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IOS 14: The Impact on Facebook Advertising

Posted April 26, 2021
4 minute read

User logging into facebook on an iphone

If your business actively advertises online, you certainly should be aware of the most recent updates by Apple. In June 2020, Apple announced the rollout of their new IOS 14 iPhone and iPad operating system.

The newest update, 14.5, is set to begin rolling out this week and may have a significant impact on your Facebook advertising campaigns.

We’ve put together this brief breakdown of the changes ahead, along with some actionable steps that you can take in response. Read on to learn what you can do to limit the impact of Apple’s new IOS 14 update on your advertising campaigns.

What is happening?

On Tuesday, April 20, 2021, Apple confirmed that their new IOS 14.5 operating system would begin to roll out this week. The major component of this update that online advertisers should take note of is the introduction of the new App Tracking Transparency (ATT) Framework.

This new framework requires all mobile apps to prompt users on whether they are okay with the app developer tracking their usage.

This prompt is unique because it requires users to actually opt-in to data collection rather than opt-out.

How will this impact your campaigns?

While the overall impact is still unknown and likely won’t be until later in 2021, once more people adopt IOS 14, many experts have speculated on how this change will impact ads on Facebook and other platforms. Here’s a quick breakdown:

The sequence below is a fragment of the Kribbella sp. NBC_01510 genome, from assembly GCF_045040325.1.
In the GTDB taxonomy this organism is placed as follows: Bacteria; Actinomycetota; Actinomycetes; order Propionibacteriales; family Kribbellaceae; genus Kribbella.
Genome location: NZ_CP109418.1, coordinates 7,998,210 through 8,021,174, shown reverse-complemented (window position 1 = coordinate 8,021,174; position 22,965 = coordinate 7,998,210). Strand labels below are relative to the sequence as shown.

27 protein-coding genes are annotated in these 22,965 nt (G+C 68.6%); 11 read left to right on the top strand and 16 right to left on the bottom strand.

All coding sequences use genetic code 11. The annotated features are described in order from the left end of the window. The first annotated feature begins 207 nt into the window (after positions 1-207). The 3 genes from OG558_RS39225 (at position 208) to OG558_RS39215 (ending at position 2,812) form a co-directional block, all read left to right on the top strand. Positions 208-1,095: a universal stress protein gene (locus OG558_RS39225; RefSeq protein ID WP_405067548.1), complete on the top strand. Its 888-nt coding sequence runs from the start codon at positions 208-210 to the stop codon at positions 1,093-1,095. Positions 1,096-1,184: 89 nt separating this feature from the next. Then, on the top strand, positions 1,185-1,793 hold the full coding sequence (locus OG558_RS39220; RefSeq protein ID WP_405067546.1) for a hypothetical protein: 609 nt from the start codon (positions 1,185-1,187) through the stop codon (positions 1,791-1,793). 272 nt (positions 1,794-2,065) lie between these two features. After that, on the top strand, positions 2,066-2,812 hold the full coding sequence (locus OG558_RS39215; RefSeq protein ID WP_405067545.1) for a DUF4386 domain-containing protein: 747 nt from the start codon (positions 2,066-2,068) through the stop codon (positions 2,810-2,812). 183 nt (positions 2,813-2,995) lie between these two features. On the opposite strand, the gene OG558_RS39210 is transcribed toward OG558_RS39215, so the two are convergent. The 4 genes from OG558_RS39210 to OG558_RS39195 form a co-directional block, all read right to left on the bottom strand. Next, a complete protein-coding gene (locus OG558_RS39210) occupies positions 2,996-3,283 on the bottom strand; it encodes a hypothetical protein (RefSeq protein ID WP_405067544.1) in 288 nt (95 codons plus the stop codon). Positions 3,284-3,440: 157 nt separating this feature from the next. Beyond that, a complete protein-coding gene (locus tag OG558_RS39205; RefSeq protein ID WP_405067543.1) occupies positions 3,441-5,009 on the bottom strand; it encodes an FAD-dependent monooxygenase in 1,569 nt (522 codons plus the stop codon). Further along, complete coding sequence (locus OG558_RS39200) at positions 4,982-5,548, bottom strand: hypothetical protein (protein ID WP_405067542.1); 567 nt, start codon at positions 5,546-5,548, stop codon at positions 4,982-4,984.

Ad placements on the Audience Network will be less personalized

Facebook’s Audience Network is a collection of ads spanning across thousands of mobile apps outside the Facebook family. With a limited view of user behavior, the ads on this network will become much less personalized. These updates will not have a significant impact on most advertisers, though. Many have found these placements to be ineffective and avoid them altogether.

Conversion tracking

If a user opts out of being tracked by Facebook, Facebook won't be able to see what actions a user takes after they leave (on mobile). While you will still be able to see what action they take on your website because of tracking with Google Tag Manager and Google Analytics, that information won't be reported back to Facebook's dashboard. This will make optimizations more challenging as Facebook's algorithm won't have the same amount of information about which user behaviors lead to conversions and which do not.

Audience behavior/interest targeting

Similar to the above, Facebook will have much less information about what a user does after they click to leave Facebook. This means that any interest and behavior targeting attributes you may have previously used for campaign targeting will likely be less reliable.

Ad account/Business manager operations

Advertisers will be limited to eight custom conversion events. If you currently have several custom conversions set up within your business manager, you will need to consolidate these into eight high-priority conversions.